Sympathy-Seekers Invade Internet Support Groups
One Expert Calls It 'Munchausen by Internet'
By Jim Morelli, RPh
They're supposed to offer comfort and advice for those suffering from a medical problem, but Internet support groups may feature something else: fraud.
Marc D. Feldman, MD, of the University of Alabama at Birmingham's Center for Psychiatric Medicine, calls it "Munchausen by Internet" -- a variation of the type of psychiatric disorders that include Munchausen syndrome and Munchausen by proxy. In these disorders, people cook up or induce fictitious illnesses in themselves or others in an effort to gain sympathy.
Feldman points out that the overall rate of these disorders, named for a German baron famed for his tall tales, is low: "In real life ... Munchausen syndrome is rare. My sense is, at least at this point, I have to believe the same is true for online [Munchausen]." Still, the fakers are out there -- and Feldman offers some clues on how to spot them:
- They make fantastic personal claims, which are later disproved or contradicted.
- They describe the worsening of an illness, followed by a miraculous recovery.
- They give light-hearted descriptions of serious medical problems.
- They bring in "supporting players" when their audience's attention wanes. ("Now my mother's terminally ill.")
In a study published in the Southern Medical Journal, Feldman describes four cases of Internet posers. In one, a "young woman" held a support group spellbound with the tale of her struggle with cystic fibrosis. Her dream was to die on the beach. That finally happened, according to a posting from the sick woman's sister "Amy." Group members picked up on the ruse when they noticed similarities in spelling errors in postings from Amy and from the sister who was supposed to be dead.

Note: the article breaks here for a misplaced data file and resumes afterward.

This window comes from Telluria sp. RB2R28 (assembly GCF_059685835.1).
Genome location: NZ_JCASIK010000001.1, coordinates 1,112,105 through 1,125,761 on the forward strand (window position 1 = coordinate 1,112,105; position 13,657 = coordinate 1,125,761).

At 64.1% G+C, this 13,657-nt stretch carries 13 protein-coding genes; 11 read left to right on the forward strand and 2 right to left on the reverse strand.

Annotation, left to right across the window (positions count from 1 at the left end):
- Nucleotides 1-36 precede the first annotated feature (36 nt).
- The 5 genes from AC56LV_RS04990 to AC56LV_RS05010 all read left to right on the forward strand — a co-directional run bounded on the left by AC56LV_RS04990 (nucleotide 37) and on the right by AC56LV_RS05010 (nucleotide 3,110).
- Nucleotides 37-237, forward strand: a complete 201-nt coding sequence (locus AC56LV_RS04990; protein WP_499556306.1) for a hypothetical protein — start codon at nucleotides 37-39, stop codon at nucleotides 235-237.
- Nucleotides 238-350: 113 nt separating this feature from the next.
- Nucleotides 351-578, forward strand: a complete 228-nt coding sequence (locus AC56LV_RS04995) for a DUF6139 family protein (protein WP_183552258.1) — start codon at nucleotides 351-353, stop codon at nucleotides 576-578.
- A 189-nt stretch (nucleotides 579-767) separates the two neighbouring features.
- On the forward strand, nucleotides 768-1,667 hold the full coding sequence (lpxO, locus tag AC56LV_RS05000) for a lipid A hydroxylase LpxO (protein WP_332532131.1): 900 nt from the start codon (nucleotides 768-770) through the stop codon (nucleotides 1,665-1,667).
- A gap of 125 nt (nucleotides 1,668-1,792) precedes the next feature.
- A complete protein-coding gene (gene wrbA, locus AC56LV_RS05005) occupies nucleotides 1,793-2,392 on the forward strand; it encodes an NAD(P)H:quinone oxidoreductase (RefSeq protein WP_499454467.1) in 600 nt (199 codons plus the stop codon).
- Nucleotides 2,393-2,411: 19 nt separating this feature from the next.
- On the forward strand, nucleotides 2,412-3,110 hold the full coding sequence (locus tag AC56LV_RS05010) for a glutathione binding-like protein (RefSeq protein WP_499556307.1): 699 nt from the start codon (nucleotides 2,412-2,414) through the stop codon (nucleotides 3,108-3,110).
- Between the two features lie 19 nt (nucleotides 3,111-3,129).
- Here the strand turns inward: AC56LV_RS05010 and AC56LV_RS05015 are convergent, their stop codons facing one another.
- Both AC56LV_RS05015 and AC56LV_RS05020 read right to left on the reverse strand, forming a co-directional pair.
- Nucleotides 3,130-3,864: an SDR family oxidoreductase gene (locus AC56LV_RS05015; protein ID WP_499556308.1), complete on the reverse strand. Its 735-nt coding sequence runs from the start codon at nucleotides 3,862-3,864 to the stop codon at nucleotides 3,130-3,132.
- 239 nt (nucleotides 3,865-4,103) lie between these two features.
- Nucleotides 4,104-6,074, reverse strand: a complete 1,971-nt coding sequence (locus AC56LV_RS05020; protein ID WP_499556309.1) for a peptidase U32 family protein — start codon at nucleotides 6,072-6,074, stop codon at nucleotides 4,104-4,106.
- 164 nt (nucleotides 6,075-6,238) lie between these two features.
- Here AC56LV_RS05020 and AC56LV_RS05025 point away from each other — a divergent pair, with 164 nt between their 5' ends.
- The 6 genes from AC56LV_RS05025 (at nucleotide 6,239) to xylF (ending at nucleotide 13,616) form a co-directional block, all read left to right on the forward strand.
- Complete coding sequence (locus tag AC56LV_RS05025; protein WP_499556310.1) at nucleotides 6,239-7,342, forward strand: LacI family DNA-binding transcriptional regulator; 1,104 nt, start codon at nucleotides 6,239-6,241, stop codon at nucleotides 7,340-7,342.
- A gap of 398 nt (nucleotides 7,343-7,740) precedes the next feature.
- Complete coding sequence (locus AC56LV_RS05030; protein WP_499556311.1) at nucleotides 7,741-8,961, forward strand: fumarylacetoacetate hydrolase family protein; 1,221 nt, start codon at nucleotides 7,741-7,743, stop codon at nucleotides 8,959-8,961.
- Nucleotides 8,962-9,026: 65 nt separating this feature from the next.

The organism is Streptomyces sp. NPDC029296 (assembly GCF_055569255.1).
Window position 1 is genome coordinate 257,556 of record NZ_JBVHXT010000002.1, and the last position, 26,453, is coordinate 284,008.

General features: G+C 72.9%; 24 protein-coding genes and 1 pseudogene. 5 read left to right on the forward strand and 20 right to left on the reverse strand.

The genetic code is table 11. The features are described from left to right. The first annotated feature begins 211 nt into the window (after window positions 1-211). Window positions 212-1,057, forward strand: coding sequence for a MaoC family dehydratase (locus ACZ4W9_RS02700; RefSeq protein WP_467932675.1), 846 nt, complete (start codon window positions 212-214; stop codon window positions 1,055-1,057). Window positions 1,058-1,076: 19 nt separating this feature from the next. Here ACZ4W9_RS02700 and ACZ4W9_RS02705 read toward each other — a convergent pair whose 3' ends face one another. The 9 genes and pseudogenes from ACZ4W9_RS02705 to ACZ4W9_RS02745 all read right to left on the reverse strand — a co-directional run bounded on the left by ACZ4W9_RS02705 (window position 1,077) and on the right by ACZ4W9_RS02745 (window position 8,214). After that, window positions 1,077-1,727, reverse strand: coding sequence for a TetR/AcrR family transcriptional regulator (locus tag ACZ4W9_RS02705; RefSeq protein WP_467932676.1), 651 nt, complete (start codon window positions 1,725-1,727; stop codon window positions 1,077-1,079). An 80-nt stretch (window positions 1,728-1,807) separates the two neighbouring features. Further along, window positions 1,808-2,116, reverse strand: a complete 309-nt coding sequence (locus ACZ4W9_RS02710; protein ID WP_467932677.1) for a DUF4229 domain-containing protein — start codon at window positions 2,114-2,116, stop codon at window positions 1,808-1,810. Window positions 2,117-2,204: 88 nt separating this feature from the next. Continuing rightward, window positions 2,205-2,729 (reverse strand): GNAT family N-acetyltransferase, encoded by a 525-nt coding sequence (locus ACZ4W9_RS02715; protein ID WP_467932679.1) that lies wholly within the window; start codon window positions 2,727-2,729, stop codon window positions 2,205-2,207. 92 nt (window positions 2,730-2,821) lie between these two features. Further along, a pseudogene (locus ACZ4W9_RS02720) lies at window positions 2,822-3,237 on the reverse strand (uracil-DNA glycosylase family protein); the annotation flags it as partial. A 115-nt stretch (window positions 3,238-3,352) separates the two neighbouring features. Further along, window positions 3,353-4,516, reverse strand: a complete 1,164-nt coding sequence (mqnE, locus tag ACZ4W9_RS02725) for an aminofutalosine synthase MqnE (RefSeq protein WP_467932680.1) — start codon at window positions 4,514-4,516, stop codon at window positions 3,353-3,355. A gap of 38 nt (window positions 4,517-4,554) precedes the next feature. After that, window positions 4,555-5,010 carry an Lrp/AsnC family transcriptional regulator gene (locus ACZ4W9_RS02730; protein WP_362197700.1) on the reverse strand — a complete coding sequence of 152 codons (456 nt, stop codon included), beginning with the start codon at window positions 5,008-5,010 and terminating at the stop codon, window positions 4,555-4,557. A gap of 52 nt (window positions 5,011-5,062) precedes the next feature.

In another, group members were duped by a person claiming to be a 15-year-old-boy with migraine headaches, a blood disorder, and a seizure disorder -- who also happened to be a fourth-year medical student. His deaf "mother" stepped in when members started asking questions, and warned them that the boy might slip into a severe depression if they kept it up.
"I became aware of these cases because people who felt victimized contacted me," Feldman says. "I think their telling me was an effort to expunge their souls of this deception, but also to get professional advice to restore their groups."
And there's no doubt these storytellers can have an enormous impact on Internet support groups. Among other things, Feldman says, they can:
- Create a division between those who believe the tale and those who don't
- Cause some to leave the group
- Temporarily distract the group from its mission by forcing it to focus on the poser
"Overwhelmingly, these support groups offer a tremendous benefit to people," he says. "[But,] as in other areas of our lives, we have to be informed."
But figuring out who is faking may not be easy. The unspoken tenet of Internet support groups is acceptance, and many of those suffering from disorders like Munchausen do their homework -- which is easier than ever, thanks to the web.
"The Munchausen patient used to have to go to a biomedical library and lug around these heavy textbooks," Feldman says. "Now they can lie back in their chair and click here and there ... and become more of an expert at esoteric medical diagnoses than a doctor."
Still, online fakers are far less of a concern than real-life ones, says Beatrice Crofts Yorker, RN, MS, who is a professor of nursing at Georgia State University in Atlanta, an attorney, and an expert on Munchausen by proxy. People with Munchausen by proxy may inflict injuries or illnesses on their children to gain sympathy for themselves.
"The only thing that's hurt here are users of the Internet [support groups]," she says. It's more important, she says, for health care workers to focus on people with these disorders when they are physically hurting other people -- and/or are unnecessarily spending health care dollars.
As for getting rid of the online attention-seekers, Yorker says confrontation is probably the most reliable way of stopping the postings.
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Last Updated: 29 December 2015
Reviewed by Harry Croft, MD